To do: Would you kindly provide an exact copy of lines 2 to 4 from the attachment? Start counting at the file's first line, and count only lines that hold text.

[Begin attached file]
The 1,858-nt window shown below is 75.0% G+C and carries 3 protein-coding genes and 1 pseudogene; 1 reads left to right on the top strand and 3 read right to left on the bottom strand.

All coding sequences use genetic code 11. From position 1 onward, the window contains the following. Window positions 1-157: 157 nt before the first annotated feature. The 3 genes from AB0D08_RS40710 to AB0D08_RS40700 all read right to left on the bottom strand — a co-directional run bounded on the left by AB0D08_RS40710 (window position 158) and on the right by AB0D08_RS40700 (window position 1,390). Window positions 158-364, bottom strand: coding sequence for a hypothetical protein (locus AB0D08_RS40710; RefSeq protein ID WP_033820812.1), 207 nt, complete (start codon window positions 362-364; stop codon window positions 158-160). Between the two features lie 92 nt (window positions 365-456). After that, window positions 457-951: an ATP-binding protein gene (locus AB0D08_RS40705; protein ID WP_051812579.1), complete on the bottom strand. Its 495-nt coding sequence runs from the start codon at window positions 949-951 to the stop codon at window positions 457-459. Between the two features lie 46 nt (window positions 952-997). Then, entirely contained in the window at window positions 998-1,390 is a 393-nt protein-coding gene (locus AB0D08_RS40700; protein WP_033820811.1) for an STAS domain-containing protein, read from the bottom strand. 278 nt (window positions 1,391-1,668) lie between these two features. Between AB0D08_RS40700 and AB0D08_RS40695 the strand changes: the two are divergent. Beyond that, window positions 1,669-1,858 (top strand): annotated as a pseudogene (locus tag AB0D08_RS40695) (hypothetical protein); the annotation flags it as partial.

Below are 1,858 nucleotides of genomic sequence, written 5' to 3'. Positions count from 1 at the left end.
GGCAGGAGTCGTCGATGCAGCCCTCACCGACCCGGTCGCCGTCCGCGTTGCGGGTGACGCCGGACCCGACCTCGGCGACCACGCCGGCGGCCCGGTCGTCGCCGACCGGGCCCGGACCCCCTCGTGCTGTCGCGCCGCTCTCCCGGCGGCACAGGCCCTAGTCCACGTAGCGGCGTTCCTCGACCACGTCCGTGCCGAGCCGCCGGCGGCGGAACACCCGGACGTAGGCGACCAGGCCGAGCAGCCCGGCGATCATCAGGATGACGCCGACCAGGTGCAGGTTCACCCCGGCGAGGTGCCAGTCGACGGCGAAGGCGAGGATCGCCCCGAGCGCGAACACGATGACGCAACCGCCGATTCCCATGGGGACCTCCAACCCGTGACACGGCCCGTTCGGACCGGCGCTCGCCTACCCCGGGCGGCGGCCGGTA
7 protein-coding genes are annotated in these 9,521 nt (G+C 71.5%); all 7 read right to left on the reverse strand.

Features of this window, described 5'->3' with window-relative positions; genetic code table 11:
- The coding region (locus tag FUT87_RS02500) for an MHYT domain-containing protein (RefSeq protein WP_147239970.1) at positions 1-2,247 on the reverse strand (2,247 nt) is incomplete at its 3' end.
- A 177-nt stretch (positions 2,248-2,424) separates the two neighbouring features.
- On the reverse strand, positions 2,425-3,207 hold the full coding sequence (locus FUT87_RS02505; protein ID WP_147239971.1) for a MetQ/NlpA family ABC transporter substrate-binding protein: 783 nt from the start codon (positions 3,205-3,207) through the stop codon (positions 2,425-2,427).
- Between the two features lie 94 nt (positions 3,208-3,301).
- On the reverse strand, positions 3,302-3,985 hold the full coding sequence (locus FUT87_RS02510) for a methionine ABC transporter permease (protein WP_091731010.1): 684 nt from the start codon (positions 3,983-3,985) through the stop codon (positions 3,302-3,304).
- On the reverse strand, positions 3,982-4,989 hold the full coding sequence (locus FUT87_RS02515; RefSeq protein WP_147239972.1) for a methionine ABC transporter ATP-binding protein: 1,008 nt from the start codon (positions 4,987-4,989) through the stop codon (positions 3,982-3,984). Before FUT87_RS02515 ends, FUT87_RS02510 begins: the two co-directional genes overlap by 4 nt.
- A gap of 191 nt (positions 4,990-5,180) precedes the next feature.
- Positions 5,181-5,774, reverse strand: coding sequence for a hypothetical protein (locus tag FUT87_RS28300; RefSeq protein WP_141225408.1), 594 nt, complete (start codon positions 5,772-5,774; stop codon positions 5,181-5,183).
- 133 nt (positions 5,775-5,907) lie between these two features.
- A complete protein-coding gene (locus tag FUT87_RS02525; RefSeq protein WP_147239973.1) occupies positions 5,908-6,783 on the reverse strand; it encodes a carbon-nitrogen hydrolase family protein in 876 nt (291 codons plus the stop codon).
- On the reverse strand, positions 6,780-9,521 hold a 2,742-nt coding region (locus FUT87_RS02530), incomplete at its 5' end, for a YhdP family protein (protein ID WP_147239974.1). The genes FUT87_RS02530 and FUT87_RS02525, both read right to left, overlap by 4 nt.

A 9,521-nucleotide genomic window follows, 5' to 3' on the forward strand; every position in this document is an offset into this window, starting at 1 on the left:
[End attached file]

All coding sequences use genetic code 11. From position 1 onward, the window contains the following. Window positions 1-157: 157 nt before the first annotated feature. The 3 genes from AB0D08_RS40710 to AB0D08_RS40700 all read right to left on the bottom strand — a co-directional run bounded on the left by AB0D08_RS40710 (window position 158) and on the right by AB0D08_RS40700 (window position 1,390). Window positions 158-364, bottom strand: coding sequence for a hypothetical protein (locus AB0D08_RS40710; RefSeq protein ID WP_033820812.1), 207 nt, complete (start codon window positions 362-364; stop codon window positions 158-160). Between the two features lie 92 nt (window positions 365-456). After that, window positions 457-951: an ATP-binding protein gene (locus AB0D08_RS40705; protein ID WP_051812579.1), complete on the bottom strand. Its 495-nt coding sequence runs from the start codon at window positions 949-951 to the stop codon at window positions 457-459. Between the two features lie 46 nt (window positions 952-997). Then, entirely contained in the window at window positions 998-1,390 is a 393-nt protein-coding gene (locus AB0D08_RS40700; protein WP_033820811.1) for an STAS domain-containing protein, read from the bottom strand. 278 nt (window positions 1,391-1,668) lie between these two features. Between AB0D08_RS40700 and AB0D08_RS40695 the strand changes: the two are divergent. Beyond that, window positions 1,669-1,858 (top strand): annotated as a pseudogene (locus tag AB0D08_RS40695) (hypothetical protein); the annotation flags it as partial.

Below are 1,858 nucleotides of genomic sequence, written 5' to 3'. Positions count from 1 at the left end.
GGCAGGAGTCGTCGATGCAGCCCTCACCGACCCGGTCGCCGTCCGCGTTGCGGGTGACGCCGGACCCGACCTCGGCGACCACGCCGGCGGCCCGGTCGTCGCCGACCGGGCCCGGACCCCCTCGTGCTGTCGCGCCGCTCTCCCGGCGGCACAGGCCCTAGTCCACGTAGCGGCGTTCCTCGACCACGTCCGTGCCGAGCCGCCGGCGGCGGAACACCCGGACGTAGGCGACCAGGCCGAGCAGCCCGGCGATCATCAGGATGACGCCGACCAGGTGCAGGTTCACCCCGGCGAGGTGCCAGTCGACGGCGAAGGCGAGGATCGCCCCGAGCGCGAACACGATGACGCAACCGCCGATTCCCATGGGGACCTCCAACCCGTGACACGGCCCGTTCGGACCGGCGCTCGCCTACCCCGGGCGGCGGCCGGTA